On A Clear Day: 3 Ways 2 Play 4 Piano

Musicians who are also Educators have a burning desire to create, perform, and share ideas with others, which can be tough during these times of quarentine due to COVID-19. Fortunately for me, I’ve been self isolating along with my musician husband who happens to be a very fine jazz bassist. True Confession: We don’t normally practice together unless a we get a concert/gig which involves both of us. Since all our gigs got called off we were clamoring to play some music – (Plus RKC was in a most agreeable mood to answer my birthday request to put on the tux he would normally have worn singing basso profundo in the cancelled Choral Society Concert last night, and played along with the idea of #FORMALFRIDAYS)

Today’s topic is how to play the tune On A Clear Day, using 3 different registers on the piano.  Over the past couple of days I’d been working out voicings with a slight reharmonization of this cheerful tune to help lift spirits. The first video demonstrates a solo piano version. See how I’m voicing chords with mostly roots on the bottom, playing in the middle and lower range of the instrument:

The next video begins in a higher range of the piano in my right hand. My left hand chords still contain mostly roots on the bottom, until the upright bass joins in. At this point I changed the chord voicings by moving my LH closer to the middle range of the piano. Since the bass instrument is playing the roots of the chords while filling out the low end sound this allows me to play inverted or rootless chords – sometimes adding extensions like the 9th or 13th in my LH voicing. Don’t expect this concept to fly immediately from your head into your fingers! Changing chords from the way you’d normally play them into new voicings is like learning a new language at first – it took me lots of practice in all 12 keys, so be patient with yourself as you learn a new skill:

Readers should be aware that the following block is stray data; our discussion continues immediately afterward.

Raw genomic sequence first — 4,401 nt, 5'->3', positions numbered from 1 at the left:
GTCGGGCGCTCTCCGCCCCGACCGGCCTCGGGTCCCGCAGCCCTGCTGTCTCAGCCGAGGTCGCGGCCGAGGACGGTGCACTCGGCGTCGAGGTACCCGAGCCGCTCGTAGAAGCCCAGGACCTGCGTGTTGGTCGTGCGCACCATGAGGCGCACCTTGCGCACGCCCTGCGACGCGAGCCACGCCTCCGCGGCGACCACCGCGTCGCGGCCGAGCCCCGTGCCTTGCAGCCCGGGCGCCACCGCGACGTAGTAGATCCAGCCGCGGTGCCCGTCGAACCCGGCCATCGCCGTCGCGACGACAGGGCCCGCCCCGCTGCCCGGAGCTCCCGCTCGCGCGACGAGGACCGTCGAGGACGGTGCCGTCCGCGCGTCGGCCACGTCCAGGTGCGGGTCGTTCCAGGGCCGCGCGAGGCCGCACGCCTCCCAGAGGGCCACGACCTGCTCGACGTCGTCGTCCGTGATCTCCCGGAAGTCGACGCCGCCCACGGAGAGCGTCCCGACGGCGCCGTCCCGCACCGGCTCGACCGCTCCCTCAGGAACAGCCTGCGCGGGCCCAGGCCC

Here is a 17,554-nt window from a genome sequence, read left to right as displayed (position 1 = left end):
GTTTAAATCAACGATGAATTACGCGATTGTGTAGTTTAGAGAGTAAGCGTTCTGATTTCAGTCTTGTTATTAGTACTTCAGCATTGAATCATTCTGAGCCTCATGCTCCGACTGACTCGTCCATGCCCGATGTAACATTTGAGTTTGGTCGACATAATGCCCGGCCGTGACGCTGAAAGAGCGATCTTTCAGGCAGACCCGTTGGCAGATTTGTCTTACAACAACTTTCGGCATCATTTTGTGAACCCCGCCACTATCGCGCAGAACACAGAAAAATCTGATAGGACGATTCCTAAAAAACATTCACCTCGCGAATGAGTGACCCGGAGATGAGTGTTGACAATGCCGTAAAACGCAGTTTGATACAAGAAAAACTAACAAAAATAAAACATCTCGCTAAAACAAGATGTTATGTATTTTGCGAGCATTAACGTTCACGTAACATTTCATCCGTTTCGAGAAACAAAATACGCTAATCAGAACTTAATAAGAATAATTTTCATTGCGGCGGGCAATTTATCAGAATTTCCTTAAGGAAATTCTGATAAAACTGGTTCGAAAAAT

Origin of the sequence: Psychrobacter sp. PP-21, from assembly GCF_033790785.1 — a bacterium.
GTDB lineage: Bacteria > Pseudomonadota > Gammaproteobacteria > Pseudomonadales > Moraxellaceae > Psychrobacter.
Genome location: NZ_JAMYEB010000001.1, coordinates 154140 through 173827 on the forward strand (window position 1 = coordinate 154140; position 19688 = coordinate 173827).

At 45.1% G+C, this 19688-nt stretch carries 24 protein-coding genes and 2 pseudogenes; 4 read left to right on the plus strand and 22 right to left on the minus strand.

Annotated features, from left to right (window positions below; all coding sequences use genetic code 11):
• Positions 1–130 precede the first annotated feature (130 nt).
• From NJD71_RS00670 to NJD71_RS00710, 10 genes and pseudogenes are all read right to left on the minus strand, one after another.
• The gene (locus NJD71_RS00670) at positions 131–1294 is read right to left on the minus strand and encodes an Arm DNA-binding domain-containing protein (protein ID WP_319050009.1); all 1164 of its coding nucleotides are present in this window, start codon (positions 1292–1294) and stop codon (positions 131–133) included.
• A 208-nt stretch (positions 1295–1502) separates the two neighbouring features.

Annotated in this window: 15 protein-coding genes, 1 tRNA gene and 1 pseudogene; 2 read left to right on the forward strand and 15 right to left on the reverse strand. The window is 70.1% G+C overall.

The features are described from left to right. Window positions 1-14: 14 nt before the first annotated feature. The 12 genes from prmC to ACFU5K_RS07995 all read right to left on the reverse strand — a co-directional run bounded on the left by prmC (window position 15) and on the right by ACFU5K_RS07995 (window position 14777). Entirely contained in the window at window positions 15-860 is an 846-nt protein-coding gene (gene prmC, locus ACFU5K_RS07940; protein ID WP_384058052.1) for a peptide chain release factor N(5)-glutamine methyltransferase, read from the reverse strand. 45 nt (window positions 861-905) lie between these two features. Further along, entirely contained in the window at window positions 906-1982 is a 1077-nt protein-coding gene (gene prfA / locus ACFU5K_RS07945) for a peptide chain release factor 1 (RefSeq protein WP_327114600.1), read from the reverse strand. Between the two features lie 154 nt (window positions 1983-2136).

Here is a rough copy of the chart we were working from, just in case this might be helpful (trust us, it looked about this clear from our viewpoint too):

Very special thanks to my partner in life & music Robert Kim Collins for his wonderful swinging bass contributions to this video (even dressing up so dapperly in his TUX), and a big shout out to Chef Charles who contributed to making the whole evening a charming formal event by cooking these: